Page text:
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Since high-speed railway bridges are subjected to cyclic
loading by the continuous wheel loads traveling at high speed and regular
spacing, their dynamic behavior is of extreme importance and has significant
influence on the riding safety of the trains. To secure the
riding safety of the trains, advanced railway countries have limited the
vertical acceleration of the bridge slab below critical values at specific
frequency domains. Since these limitations of the vertical acceleration
constitute the most important factors in securing the dynamic safety of the
bridges, these countries have opted for a conservative approach. However, the
Korean specifications limit only the size of the peak acceleration without
considering the frequency domain, which impede significantly rational
evaluation of the high-speed railway bridges in Korea. In addition, the
evaluation of the acceleration without consideration of the frequency domain is
the cause of disagreement between the dynamic analysis and measurement results.
This study conducts field monitoring and dynamic analysis on high-speed railway
bridges to gather the acceleration signals and compare them. Significant
difference in the size of the vertical acceleration was observed between the
measured and dynamic analysis accelerations when discarding the frequency
domain as done in the current specifications. The comparison of the
accelerations considering only low frequencies below 30 Hz showed that the
dynamic analysis reflected accurately the measured vertical acceleration.
The design live load of
railway is divided into common railway and high-speed railway separately inKorea.
Accordingly, the Korean design specification of railway specifies the impact
factor for common railway and high-speed railway respectively. The impact
factor for high-speed railway is based on Eurocode. Since the impact factor
criteria inKoreawere established by adopting those of the Eurocode and without dedicated
investigation relying on research results reflecting the domestic
circumstances, thorough examination should be implemented on these criteria.
Therefore the evaluation of impact factor based on field tests is required.
Both dynamic and static vertical displacements are necessary to compute the
impact factor. The dynamic response can be obtained from the measurement of
deflection of the bridge slab crossed by the firstKoreahigh-speed train (KTX, Korea
Train eXpress) running at high-speed. The main difficulties encountered are in
obtaining static response because static response corresponds to the response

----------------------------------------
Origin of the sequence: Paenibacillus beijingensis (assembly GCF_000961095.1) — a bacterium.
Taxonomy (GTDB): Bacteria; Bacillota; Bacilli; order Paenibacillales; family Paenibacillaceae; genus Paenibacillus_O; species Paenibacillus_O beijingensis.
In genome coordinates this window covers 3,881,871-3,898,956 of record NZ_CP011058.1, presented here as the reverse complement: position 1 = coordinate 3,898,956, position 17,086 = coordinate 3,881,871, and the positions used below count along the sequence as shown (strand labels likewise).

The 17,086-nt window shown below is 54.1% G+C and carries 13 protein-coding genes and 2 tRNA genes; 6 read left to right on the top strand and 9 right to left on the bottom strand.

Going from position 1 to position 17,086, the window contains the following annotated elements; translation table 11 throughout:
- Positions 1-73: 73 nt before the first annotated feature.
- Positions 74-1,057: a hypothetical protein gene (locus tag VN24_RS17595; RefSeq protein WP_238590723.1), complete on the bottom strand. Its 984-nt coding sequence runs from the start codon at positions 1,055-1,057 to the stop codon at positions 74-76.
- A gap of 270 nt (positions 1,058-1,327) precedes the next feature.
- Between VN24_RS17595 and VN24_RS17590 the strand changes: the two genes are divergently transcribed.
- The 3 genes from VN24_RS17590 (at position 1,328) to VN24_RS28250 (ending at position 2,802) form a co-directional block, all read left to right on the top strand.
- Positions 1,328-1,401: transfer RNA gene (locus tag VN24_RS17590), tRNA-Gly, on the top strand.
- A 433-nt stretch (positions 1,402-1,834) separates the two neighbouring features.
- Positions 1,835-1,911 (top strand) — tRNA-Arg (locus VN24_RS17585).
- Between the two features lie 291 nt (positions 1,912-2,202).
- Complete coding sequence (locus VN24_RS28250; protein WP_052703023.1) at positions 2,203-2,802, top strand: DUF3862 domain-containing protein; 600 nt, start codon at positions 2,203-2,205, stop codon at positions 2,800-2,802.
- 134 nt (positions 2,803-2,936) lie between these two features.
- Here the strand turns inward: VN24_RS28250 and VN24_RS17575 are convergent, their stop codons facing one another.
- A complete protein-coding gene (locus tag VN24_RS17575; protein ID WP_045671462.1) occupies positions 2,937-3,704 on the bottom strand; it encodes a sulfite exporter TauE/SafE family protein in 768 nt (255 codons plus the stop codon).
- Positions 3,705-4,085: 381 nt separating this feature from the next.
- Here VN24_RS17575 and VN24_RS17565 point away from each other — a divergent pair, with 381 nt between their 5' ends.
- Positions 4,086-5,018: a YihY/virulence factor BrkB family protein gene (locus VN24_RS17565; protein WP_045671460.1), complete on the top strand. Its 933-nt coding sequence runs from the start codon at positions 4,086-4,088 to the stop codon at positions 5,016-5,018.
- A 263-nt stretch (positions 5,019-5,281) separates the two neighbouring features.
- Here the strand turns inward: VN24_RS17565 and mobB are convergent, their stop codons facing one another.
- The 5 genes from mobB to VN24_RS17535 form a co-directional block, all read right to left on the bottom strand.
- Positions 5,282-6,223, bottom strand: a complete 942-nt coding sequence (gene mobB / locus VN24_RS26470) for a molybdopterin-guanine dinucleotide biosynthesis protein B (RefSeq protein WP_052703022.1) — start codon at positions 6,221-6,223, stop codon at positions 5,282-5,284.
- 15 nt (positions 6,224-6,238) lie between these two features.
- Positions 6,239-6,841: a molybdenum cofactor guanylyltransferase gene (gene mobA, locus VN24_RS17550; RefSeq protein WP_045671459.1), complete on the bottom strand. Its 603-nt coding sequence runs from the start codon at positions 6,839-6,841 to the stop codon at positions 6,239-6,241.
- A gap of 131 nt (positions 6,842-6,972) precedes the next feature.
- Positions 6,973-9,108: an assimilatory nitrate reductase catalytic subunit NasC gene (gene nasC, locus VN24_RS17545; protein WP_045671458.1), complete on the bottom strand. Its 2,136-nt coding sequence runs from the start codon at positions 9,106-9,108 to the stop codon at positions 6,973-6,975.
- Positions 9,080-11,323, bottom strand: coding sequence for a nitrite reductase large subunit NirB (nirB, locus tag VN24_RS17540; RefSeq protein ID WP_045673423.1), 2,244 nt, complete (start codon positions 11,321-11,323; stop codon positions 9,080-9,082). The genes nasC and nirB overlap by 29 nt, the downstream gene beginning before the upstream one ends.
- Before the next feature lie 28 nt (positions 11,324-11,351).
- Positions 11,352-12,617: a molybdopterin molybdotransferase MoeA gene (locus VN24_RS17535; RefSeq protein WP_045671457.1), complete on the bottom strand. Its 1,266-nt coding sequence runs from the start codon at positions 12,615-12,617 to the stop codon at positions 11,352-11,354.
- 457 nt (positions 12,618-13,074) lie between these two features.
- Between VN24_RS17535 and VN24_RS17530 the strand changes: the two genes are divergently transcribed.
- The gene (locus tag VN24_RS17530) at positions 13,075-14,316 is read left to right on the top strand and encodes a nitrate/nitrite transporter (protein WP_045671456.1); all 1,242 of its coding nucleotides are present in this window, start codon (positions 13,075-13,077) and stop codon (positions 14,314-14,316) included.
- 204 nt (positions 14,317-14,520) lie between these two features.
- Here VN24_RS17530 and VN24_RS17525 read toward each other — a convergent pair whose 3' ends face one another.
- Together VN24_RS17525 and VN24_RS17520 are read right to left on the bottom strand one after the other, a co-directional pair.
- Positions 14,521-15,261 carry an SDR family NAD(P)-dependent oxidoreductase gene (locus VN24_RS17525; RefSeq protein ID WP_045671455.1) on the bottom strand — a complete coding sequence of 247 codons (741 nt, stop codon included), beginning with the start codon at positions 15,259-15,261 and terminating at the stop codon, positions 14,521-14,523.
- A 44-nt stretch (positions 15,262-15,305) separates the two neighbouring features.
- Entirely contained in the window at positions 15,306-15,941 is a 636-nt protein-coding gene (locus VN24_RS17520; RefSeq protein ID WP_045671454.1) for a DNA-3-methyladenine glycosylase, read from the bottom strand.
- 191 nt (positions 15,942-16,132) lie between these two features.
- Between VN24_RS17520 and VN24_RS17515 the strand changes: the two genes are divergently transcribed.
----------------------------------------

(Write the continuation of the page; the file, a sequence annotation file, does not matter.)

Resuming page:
of the bridge when the train remains immobile on the bridge or crosses the
bridge at speed slower than5 km/hr. This study
introduces the static response derived by applying the moving average method on
the dynamic response signal. To that goal, field measurements was conducted
under train speeds of5 km/hr and ranging
from100 km/hr to300 km/hr
on Yeonjae Bridge located in the trial section of the Gyeonbu High-Speed
Railway Line before its opening. The validity of the application of the moving
average method is verified from comparison of measured static response and
derived static response by moving average method. Moreover, evaluation is
conducted on the impact factor computed for a bridge crossed by the KTX train
running at operational speed.
This paper presents the results of fatigue performance
tests performed up to 10 million cycles on a load-measuring pot bearing with
built-in load cell to verify its field applicability and proposes an empirical
temperature correction formula. In Part I of this work, various measurement
performances of the load-measuring pot bearing were evaluated through static
and dynamic loading tests. Bridge bearings are subjected to the effect of
fatigue caused by the repeated application of moving loads and exposed to harsh
site conditions including cold and hot weathers differently to laboratory conditions.
Accordingly, the durability of the load-measuring pot bearing with built-in
load cell shall be secured and the environmental effects like temperature shall
be minimized for its application on field. This study conducted fatigue tests
up to 10 million cycles on a load-measuring pot bearing with the capacity of 1000
kN to examine eventual degradation of the measurement accuracy with respect to
the number of fatigue loading cycles. In addition, the experimental temperature
correction procedure is proposed to obtain the temperature correction formula
enabling to correct the effect of temperature on the load measurement.
This paper presents the underlying principle and the
results of various performance evaluations for a load-measuring pot bearing
with built-in load cell. The pot bearing composed of a pot made of steel in
which an elastomer disk is inserted is a bearing supporting larger loads than
the elastomeric bearing and accommodating rotational movement. Owing to a
Poisson’s ratio close to 0.5, elastomer withstands hydrostatic pressure when
confined in a rigid body. Accounting for this principle, the vertical load
applied on the pot bearing can be obtained by converting the pressure acting on
the elastomer. Therefore, a load-measuring pot bearing is developed in this
study by embedding a load cell exhibiting remarkable durability in
the base plate of the bearing. The details for the insertion of the load cell
in the base plate of the pot were improved through finite element analysis to
secure sufficient measurement accuracy. The evaluation of the static
performance of the pot bearing applying these improved details verified that
the bearing exhibited sufficient accuracy for the intended measurement purpose.
The dynamic performance evaluation results indicated that accurate measurement of
the dynamic load was also achieved without time lag.